The short answer to this question is no one. I am a hell-worthy sinner. I have seen the errors of my previous ways; I am sure in the future I will see errors in my current ways. These errors are becoming ever-apparent to me; I judge my own actions first and most harshly. God has seen fit in His mercy and grace to join me to the Church which He has established. I hope to be made worthy of such and one day be counted among the Saints. I have a very long way to go. In all things I look to the Church, not a book that can be misinterpreted, for authority.

Notice that I said I judge my actions, because this is an important distinction. Also note that I state that self-examination for faults is first and foremost. I cannot judge the eternal placement of anyone, including myself. I can definitively say that an action can lead to hell; I cannot tell anyone they are going to hell. I cannot judge anyone’s actions if I am committing the same. If it is an issue that Christ has helped me conquer, I believe that gives me the proper perspective to point it out, for the purpose of correction, to those currently entrenched in said error. However, I don’t believe that I should remain silent of errors which I’ve never been tempted. I don’t judge anyone’s soul. Period. But I am very much going to speak against all sin, whether it be different from mine or not. If it’s mine, I blame myself first.

Sin is ‘natural’ to us due to our fallen nature. Christ came to restore us to a perfect state. Now any argument about what is and isn’t sin along the ‘natural’ lines is void based upon those two sentences. The Law provides us with a very clear cut right and wrong. Christ’s fulfillment of the Law and establishment of the Church allowed for a few changes, all of which are well documented. Right and wrong haven’t changed, no matter how much one wishes it. It’s not a thing of time, so it won’t change with time. For those who wish to argue this using Scripture, I must say two things:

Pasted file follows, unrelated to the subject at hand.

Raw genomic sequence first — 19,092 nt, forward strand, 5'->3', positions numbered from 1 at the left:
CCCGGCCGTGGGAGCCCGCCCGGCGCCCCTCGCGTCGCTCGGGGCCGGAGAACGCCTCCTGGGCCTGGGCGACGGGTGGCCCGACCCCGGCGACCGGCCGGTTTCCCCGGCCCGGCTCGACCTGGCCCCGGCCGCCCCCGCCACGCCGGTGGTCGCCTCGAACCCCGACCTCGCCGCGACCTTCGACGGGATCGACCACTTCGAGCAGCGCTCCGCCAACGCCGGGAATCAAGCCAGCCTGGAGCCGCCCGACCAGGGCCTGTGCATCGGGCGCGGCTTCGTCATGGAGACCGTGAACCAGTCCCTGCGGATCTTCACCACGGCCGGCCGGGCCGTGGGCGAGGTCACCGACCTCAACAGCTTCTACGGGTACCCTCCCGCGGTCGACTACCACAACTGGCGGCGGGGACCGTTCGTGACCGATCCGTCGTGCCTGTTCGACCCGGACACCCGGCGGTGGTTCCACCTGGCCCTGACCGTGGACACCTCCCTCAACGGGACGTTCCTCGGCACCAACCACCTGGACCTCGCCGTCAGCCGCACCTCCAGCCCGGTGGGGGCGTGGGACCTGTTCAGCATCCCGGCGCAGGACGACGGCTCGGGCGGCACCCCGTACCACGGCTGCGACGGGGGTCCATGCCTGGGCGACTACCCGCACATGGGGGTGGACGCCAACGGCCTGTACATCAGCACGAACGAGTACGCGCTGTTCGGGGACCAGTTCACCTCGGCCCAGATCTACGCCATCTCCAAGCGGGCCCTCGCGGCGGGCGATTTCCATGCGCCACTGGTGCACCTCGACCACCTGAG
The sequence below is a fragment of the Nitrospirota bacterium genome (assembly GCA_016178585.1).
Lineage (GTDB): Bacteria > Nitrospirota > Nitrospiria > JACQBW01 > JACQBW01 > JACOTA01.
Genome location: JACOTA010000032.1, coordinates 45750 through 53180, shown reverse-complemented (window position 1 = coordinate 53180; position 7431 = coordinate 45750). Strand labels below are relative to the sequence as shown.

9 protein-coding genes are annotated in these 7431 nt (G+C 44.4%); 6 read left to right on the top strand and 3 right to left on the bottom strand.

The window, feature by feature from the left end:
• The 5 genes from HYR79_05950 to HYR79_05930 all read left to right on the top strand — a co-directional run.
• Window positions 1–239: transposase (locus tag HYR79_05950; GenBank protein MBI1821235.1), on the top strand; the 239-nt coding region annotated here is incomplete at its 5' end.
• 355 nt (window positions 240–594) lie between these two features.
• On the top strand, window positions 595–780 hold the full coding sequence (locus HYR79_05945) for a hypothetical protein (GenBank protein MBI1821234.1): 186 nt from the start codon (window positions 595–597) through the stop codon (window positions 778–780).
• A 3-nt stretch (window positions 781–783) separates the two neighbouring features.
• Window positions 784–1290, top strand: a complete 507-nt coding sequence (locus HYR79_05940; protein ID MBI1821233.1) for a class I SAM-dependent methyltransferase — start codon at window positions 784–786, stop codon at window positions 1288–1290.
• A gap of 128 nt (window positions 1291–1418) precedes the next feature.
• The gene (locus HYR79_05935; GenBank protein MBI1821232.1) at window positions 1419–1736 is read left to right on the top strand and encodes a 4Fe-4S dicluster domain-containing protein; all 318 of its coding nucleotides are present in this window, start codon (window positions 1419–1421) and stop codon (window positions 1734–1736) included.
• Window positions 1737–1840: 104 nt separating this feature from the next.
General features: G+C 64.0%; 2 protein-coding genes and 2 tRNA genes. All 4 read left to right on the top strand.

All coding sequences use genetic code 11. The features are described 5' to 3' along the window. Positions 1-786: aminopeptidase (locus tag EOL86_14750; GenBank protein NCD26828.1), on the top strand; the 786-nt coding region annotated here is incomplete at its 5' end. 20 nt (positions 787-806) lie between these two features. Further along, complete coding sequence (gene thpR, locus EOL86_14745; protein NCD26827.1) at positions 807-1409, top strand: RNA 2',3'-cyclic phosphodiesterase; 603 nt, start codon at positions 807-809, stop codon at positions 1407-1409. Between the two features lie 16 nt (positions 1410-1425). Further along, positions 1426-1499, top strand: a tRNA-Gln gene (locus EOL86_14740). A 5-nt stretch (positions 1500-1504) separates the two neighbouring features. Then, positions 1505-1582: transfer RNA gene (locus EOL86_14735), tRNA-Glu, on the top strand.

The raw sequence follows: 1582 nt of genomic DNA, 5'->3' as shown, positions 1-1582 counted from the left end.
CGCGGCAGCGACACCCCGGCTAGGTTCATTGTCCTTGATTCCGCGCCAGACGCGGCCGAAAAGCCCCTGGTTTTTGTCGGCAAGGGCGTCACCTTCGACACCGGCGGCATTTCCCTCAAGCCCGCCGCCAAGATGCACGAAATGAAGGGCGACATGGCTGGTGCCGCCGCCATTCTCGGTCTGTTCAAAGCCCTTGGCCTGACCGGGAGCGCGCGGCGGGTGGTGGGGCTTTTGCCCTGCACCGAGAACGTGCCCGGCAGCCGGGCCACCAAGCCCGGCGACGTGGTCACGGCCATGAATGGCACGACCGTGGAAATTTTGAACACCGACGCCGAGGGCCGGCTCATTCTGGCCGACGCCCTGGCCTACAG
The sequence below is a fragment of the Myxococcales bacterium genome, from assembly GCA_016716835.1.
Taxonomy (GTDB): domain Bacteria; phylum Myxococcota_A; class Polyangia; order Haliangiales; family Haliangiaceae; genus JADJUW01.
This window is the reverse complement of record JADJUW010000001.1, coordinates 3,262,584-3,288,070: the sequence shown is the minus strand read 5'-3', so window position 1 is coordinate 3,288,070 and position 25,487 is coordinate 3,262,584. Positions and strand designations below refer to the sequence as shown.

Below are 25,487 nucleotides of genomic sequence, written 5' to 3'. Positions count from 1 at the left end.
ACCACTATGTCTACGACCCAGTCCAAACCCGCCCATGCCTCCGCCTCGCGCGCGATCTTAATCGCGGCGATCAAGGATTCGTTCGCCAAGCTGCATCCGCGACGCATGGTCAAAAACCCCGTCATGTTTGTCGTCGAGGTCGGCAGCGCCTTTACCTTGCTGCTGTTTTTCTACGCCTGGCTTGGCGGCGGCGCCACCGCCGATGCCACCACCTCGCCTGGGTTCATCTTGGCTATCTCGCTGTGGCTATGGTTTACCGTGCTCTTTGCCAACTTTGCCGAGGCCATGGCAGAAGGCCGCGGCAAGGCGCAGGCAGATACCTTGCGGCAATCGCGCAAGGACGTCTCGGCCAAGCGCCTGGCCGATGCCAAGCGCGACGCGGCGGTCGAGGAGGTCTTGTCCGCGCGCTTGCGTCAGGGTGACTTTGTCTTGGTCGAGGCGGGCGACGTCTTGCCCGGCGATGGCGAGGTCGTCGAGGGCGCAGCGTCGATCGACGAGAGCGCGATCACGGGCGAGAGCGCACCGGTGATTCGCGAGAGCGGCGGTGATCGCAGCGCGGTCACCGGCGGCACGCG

1. Private interpretation of Scriptures is not authoritative according to the Church, and
2. The devil uses Scripture also.

Everything is black and white. Some things are both (grey has varying degrees); some things are either/or. We must use wisdom in discerning what things fall into which categories (as for the areas of grey; the Church is inerrant concerning definite black/white issues) but we cannot sit in indecision. Silence is compliance; I will not be silent or compliant with wrongdoing.

This view of black/white/grey is why I also believe that laws must be moral. Law is about right and wrong, what a society determines to be okay or not okay. What business does an issue have with law if it is not a moral or ethical issue?

So, back to the question of the title; I am no one, but God has called all believers to proclaim the truth. According to Scripture, if an unbeliever is unreceptive to the truth, I am to leave and not return. According to Scripture, if a believer persists in error, you continue attempts at correction for only so long before you leave and not return. In either situation, believer and unbeliever, you show the love of Christ in sharing the truth. With both parties, refusal of the truth has the same end result.

I’ve been told that I am arrogant, harsh and unloving. Some have told be to stop calling myself a Christian because of my hardline views about social issues. Personally, I find that to be far more arrogant. These people expect me to live according to their private interpretation of the Scriptures rather than the Church’s. How, in good conscience, could I do that? God and the Church do not change because the times have.

Love, according to Scripture, does not seek its own interests and does not rejoice in wrongdoing. Holy Scripture and the Apostolic Church agree: doing nothing in the face of clearly-defined wrongdoing is giving approval to that wrongdoing. It is participation in the wrongdoing. Hate is not wrong when what you hate is wrong. I hate sin, all sin, especially my own. Do you?

Joshua Elliott
Managing Director at FreedomSystem.org
Joshua F. Elliott was born an Army brat, and continues his work now to help Veterans. Josh himself went into the service, but was unable to complete basic training due to a knee injury. Josh is married and has two children a son (2006), and a daughter (2012).

Josh has been an integral part of moving FreedomSystem.org forward and is the Managing Director of our organization. He works hard to support his family through faith, love, and understanding. All the while sharing our passion for Veterans and their issues.

Josh is a conservative.